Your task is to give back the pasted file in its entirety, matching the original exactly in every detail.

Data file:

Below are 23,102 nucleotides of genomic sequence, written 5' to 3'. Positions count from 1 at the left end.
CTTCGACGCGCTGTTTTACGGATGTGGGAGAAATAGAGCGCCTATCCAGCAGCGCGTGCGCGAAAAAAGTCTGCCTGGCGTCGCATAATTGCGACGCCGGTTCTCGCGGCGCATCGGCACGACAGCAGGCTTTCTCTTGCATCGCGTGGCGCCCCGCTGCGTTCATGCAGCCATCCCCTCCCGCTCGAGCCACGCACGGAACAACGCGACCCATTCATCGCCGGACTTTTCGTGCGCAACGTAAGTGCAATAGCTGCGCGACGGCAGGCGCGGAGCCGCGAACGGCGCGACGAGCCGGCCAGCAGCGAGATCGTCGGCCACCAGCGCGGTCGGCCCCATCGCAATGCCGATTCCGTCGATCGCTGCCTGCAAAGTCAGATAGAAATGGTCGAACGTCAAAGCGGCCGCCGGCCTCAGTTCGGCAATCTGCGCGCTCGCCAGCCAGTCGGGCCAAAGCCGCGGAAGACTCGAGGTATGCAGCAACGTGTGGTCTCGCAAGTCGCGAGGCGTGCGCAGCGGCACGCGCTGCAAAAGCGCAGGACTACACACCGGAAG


Below are 23,102 nucleotides of genomic sequence, written 5' to 3'. Positions count from 1 at the left end.
CTTCGACGCGCTGTTTTACGGATGTGGGAGAAATAGAGCGCCTATCCAGCAGCGCGTGCGCGAAAAAAGTCTGCCTGGCGTCGCATAATTGCGACGCCGGTTCTCGCGGCGCATCGGCACGACAGCAGGCTTTCTCTTGCATCGCGTGGCGCCCCGCTGCGTTCATGCAGCCATCCCCTCCCGCTCGAGCCACGCACGGAACAACGCGACCCATTCATCGCCGGACTTTTCGTGCGCAACGTAAGTGCAATAGCTGCGCGACGGCAGGCGCGGAGCCGCGAACGGCGCGACGAGCCGGCCAGCAGCGAGATCGTCGGCCACCAGCGCGGTCGGCCCCATCGCAATGCCGATTCCGTCGATCGCTGCCTGCAAAGTCAGATAGAAATGGTCGAACGTCAAAGCGGCCGCCGGCCTCAGTTCGGCAATCTGCGCGCTCGCCAGCCAGTCGGGCCAAAGCCGCGGAAGACTCGAGGTATGCAGCAACGTGTGGTCTCGCAAGTCGCGAGGCGTGCGCAGCGGCACGCGCTGCAAAAGCGCAGGACTACACACCGGAAG